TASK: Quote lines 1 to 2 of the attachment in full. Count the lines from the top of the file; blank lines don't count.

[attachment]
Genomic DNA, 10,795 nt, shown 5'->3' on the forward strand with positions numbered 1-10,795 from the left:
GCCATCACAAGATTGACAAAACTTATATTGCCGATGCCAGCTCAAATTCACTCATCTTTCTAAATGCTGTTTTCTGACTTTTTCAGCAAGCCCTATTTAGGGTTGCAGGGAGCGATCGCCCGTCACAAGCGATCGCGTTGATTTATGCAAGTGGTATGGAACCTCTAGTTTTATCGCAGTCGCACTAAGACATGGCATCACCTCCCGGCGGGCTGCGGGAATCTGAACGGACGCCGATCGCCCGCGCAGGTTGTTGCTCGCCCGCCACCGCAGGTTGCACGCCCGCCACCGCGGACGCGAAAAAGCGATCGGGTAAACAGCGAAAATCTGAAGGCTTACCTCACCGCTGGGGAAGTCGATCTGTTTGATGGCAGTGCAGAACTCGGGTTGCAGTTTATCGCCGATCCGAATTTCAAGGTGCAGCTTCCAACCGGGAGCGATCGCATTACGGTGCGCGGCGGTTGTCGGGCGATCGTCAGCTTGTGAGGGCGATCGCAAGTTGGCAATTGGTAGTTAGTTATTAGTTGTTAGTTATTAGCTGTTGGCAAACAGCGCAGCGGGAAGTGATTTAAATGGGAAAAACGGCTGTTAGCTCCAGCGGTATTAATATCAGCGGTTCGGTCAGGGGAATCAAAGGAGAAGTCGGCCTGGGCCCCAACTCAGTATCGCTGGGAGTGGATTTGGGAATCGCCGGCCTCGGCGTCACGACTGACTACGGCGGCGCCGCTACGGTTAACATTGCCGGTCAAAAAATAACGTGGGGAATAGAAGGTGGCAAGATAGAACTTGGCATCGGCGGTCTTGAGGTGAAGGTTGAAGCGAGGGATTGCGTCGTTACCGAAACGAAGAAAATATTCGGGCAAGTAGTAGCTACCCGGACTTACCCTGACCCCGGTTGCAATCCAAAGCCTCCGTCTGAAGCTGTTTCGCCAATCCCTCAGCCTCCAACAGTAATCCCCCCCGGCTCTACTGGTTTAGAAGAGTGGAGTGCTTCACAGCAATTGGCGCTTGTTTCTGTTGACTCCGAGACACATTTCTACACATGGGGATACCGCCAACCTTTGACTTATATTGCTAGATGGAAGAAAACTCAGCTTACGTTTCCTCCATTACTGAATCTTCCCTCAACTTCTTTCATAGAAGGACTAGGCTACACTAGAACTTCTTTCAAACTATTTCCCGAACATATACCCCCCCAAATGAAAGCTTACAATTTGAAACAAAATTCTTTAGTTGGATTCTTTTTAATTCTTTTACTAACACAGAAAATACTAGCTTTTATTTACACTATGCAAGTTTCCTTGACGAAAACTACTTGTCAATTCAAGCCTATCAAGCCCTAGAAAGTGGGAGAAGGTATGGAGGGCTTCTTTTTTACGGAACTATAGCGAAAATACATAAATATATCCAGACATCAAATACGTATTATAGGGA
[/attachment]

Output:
Genomic DNA, 10,795 nt, shown 5'->3' on the forward strand with positions numbered 1-10,795 from the left:
GCCATCACAAGATTGACAAAACTTATATTGCCGATGCCAGCTCAAATTCACTCATCTTTCTAAATGCTGTTTTCTGACTTTTTCAGCAAGCCCTATTTAGGGTTGCAGGGAGCGATCGCCCGTCACAAGCGATCGCGTTGATTTATGCAAGTGGTATGGAACCTCTAGTTTTATCGCAGTCGCACTAAGACATGGCATCACCTCCCGGCGGGCTGCGGGAATCTGAACGGACGCCGATCGCCCGCGCAGGTTGTTGCTCGCCCGCCACCGCAGGTTGCACGCCCGCCACCGCGGACGCGAAAAAGCGATCGGGTAAACAGCGAAAATCTGAAGGCTTACCTCACCGCTGGGGAAGTCGATCTGTTTGATGGCAGTGCAGAACTCGGGTTGCAGTTTATCGCCGATCCGAATTTCAAGGTGCAGCTTCCAACCGGGAGCGATCGCATTACGGTGCGCGGCGGTTGTCGGGCGATCGTCAGCTTGTGAGGGCGATCGCAAGTTGGCAATTGGTAGTTAGTTATTAGTTGTTAGTTATTAGCTGTTGGCAAACAGCGCAGCGGGAAGTGATTTAAATGGGAAAAACGGCTGTTAGCTCCAGCGGTATTAATATCAGCGGTTCGGTCAGGGGAATCAAAGGAGAAGTCGGCCTGGGCCCCAACTCAGTATCGCTGGGAGTGGATTTGGGAATCGCCGGCCTCGGCGTCACGACTGACTACGGCGGCGCCGCTACGGTTAACATTGCCGGTCAAAAAATAACGTGGGGAATAGAAGGTGGCAAGATAGAACTTGGCATCGGCGGTCTTGAGGTGAAGGTTGAAGCGAGGGATTGCGTCGTTACCGAAACGAAGAAAATATTCGGGCAAGTAGTAGCTACCCGGACTTACCCTGACCCCGGTTGCAATCCAAAGCCTCCGTCTGAAGCTGTTTCGCCAATCCCTCAGCCTCCAACAGTAATCCCCCCCGGCTCTACTGGTTTAGAAGAGTGGAGTGCTTCACAGCAATTGGCGCTTGTTTCTGTTGACTCCGAGACACATTTCTACACATGGGGATACCGCCAACCTTTGACTTATATTGCTAGATGGAAGAAAACTCAGCTTACGTTTCCTCCATTACTGAATCTTCCCTCAACTTCTTTCATAGAAGGACTAGGCTACACTAGAACTTCTTTCAAACTATTTCCCGAACATATACCCCCCCAAATGAAAGCTTACAATTTGAAACAAAATTCTTTAGTTGGATTCTTTTTAATTCTTTTACTAACACAGAAAATACTAGCTTTTATTTACACTATGCAAGTTTCCTTGACGAAAACTACTTGTCAATTCAAGCCTATCAAGCCCTAGAAAGTGGGAGAAGGTATGGAGGGCTTCTTTTTTACGGAACTATAGCGAAAATACATAAATATATCCAGACATCAAATACGTATTATAGGGA